Dozens of pro-democracy protesters barricaded inside a Hong Kong university have defied government warnings to surrender, as a police siege of the campus dragged into a third day. China has sent fresh signals that its patience with nearly six months of unrest is running out.
High school students were among those holed up inside the battered Hong Kong Polytechnic University (PolyU), fearing arrest or being shot at by police, with many huddled in silver emergency survival blankets to keep themselves warm.
Some protesters escaped overnight by slithering down ropes from a footbridge to a road below, where they were whisked away on motorbikes, while others disappeared into manholes.
In an apparently co-ordinated effort to distract police during the escape operation, tens of thousands of people streamed towards the PolyU campus as clashes simultaneously raged with police in nearby Kowloon district.
The stand-off is the most intense and prolonged of Hong Kong's pro-democracy crisis, which has seen millions take to the streets since June to voice anger at China eroding the territory's freedoms.
New phase of violence
A new phase of mass disruption last week caused chaos throughout the international financial hub, with schools closed, train lines disrupted and major roads blocked by barricades.
The move by hundreds of hardcore protesters to take over PolyU at the weekend was also a new tactic.
Previously they had focused on lightning strike protests and acts of vandalism.
The siege at PolyU had seen protesters repelling police surges with a barrage of Molotov cocktails, arrows and bricks. They also set fire to the university entrance on Monday.
After one officer near the campus was shot in the leg by an arrow, which had apparently been fired from one of the university archery kits being used by the protesters, police warned they were prepared to use live rounds.
Footage on Monday showed armoured police beating fallen protesters with batons as they lay on the ground.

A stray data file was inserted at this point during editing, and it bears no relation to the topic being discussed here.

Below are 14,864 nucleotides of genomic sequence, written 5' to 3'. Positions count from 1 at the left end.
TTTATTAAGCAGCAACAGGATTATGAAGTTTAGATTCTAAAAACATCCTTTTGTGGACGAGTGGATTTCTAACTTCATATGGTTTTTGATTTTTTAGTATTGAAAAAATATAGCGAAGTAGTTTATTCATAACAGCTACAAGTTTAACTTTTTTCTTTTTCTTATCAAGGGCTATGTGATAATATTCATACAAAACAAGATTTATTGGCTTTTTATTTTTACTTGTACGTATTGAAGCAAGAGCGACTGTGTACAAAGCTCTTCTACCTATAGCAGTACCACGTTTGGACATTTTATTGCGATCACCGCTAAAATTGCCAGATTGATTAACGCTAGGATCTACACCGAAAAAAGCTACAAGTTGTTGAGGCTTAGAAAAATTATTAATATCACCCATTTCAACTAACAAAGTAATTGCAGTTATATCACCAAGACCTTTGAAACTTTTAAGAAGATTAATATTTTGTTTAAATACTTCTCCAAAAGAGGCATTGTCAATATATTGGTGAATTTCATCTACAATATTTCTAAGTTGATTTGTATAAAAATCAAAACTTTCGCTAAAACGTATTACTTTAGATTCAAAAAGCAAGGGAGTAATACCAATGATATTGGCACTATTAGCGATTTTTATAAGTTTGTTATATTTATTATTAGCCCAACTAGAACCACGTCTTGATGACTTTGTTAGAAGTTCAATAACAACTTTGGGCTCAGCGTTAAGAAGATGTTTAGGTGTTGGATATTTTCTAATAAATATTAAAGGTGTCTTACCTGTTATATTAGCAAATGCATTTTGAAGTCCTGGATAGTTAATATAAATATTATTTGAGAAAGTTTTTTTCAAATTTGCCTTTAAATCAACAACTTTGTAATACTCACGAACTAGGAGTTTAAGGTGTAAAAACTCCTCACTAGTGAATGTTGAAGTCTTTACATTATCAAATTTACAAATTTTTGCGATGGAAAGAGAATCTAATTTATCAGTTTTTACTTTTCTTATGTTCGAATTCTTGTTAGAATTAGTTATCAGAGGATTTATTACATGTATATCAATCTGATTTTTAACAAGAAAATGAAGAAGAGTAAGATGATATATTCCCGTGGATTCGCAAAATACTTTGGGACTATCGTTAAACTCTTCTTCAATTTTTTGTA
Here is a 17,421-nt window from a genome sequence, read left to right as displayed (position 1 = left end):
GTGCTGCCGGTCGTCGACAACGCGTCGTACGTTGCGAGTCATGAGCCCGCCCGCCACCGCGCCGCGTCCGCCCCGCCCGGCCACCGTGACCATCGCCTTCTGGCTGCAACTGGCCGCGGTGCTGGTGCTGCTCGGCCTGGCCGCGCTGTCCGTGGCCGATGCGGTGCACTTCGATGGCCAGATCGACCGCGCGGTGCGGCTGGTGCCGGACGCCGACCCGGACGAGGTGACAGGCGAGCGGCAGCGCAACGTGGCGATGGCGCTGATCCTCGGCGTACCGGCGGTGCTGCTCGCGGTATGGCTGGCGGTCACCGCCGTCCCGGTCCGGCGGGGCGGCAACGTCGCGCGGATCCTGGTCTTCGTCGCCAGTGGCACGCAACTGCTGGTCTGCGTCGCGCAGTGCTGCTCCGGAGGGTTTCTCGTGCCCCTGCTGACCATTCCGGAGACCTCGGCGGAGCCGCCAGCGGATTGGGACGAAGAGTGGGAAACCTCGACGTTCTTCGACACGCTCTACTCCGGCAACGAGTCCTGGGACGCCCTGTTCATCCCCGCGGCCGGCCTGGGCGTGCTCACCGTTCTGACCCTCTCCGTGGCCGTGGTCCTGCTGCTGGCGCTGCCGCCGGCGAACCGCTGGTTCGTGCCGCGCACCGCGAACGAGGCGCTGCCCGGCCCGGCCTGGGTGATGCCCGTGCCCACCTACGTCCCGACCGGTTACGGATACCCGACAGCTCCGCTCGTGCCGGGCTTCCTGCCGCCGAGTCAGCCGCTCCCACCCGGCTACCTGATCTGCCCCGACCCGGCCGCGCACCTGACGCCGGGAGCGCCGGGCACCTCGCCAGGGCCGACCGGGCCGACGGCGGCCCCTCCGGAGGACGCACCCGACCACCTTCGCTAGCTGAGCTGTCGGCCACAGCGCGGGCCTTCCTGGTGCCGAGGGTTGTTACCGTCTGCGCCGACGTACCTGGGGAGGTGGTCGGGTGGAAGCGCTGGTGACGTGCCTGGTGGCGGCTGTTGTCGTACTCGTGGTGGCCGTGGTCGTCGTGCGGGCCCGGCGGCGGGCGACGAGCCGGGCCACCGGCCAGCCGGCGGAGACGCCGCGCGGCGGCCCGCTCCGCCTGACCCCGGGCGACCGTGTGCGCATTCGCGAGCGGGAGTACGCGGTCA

One officer was filmed stamping on the head of a man who was already subdued.
Alleged police brutality is one of the central complaints of the protest movement, but senior officers say their officers are acting in accordance with the law.
In her first public comments on the PolyU crisis, Hong Kong chief executive Carrie Lam on Tuesday morning said the remaining protesters must surrender if there was to be a peaceful ending.
"This objective could only be achieved with the full cooperation of the protesters, including of course the rioters that they have to stop violence, give up the weapons and come out peacefully and take the instructions from the police," Lam told a press conference.
Lam said children who surrendered would not be arrested, though protesters aged over 18 would face charges of rioting.
But, with police custody their best option, some those who remained inside voiced determination to remain.
"Even if we surrender they will still put us to jail. It seems we have two options, but actually we only have one... which is jail," one of the protesters, a mechanical engineering student who gave his name as Matthew, told AFP inside the campus.
Lam said about 100 people remained inside on Tuesday morning.